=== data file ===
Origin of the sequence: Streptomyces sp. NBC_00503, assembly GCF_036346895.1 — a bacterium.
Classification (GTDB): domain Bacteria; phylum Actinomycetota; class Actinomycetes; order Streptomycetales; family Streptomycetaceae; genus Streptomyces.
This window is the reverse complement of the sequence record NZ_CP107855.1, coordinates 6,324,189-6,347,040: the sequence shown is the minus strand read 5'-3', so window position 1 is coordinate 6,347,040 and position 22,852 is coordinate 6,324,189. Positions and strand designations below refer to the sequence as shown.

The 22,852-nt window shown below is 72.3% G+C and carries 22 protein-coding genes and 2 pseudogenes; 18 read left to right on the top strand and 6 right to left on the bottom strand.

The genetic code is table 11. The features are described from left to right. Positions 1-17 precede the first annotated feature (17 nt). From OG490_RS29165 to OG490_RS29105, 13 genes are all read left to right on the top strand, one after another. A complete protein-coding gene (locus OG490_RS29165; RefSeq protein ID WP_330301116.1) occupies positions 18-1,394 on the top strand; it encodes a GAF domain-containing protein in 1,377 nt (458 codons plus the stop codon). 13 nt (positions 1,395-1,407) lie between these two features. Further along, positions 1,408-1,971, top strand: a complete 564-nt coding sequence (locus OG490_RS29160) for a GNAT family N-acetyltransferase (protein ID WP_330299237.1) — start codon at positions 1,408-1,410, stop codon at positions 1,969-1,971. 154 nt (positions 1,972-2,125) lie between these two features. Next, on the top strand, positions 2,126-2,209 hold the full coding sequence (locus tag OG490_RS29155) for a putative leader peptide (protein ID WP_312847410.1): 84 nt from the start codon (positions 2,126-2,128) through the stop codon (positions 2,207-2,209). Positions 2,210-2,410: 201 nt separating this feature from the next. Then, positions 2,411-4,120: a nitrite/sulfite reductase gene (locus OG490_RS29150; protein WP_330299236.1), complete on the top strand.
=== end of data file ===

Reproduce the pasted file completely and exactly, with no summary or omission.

Origin of the sequence: Streptomyces sp. NBC_00503, assembly GCF_036346895.1 — a bacterium.
Classification (GTDB): domain Bacteria; phylum Actinomycetota; class Actinomycetes; order Streptomycetales; family Streptomycetaceae; genus Streptomyces.
This window is the reverse complement of the sequence record NZ_CP107855.1, coordinates 6,324,189-6,347,040: the sequence shown is the minus strand read 5'-3', so window position 1 is coordinate 6,347,040 and position 22,852 is coordinate 6,324,189. Positions and strand designations below refer to the sequence as shown.

The 22,852-nt window shown below is 72.3% G+C and carries 22 protein-coding genes and 2 pseudogenes; 18 read left to right on the top strand and 6 right to left on the bottom strand.

The genetic code is table 11. The features are described from left to right. Positions 1-17 precede the first annotated feature (17 nt). From OG490_RS29165 to OG490_RS29105, 13 genes are all read left to right on the top strand, one after another. A complete protein-coding gene (locus OG490_RS29165; RefSeq protein ID WP_330301116.1) occupies positions 18-1,394 on the top strand; it encodes a GAF domain-containing protein in 1,377 nt (458 codons plus the stop codon). 13 nt (positions 1,395-1,407) lie between these two features. Further along, positions 1,408-1,971, top strand: a complete 564-nt coding sequence (locus OG490_RS29160) for a GNAT family N-acetyltransferase (protein ID WP_330299237.1) — start codon at positions 1,408-1,410, stop codon at positions 1,969-1,971. 154 nt (positions 1,972-2,125) lie between these two features. Next, on the top strand, positions 2,126-2,209 hold the full coding sequence (locus tag OG490_RS29155) for a putative leader peptide (protein ID WP_312847410.1): 84 nt from the start codon (positions 2,126-2,128) through the stop codon (positions 2,207-2,209). Positions 2,210-2,410: 201 nt separating this feature from the next. Then, positions 2,411-4,120: a nitrite/sulfite reductase gene (locus OG490_RS29150; protein WP_330299236.1), complete on the top strand.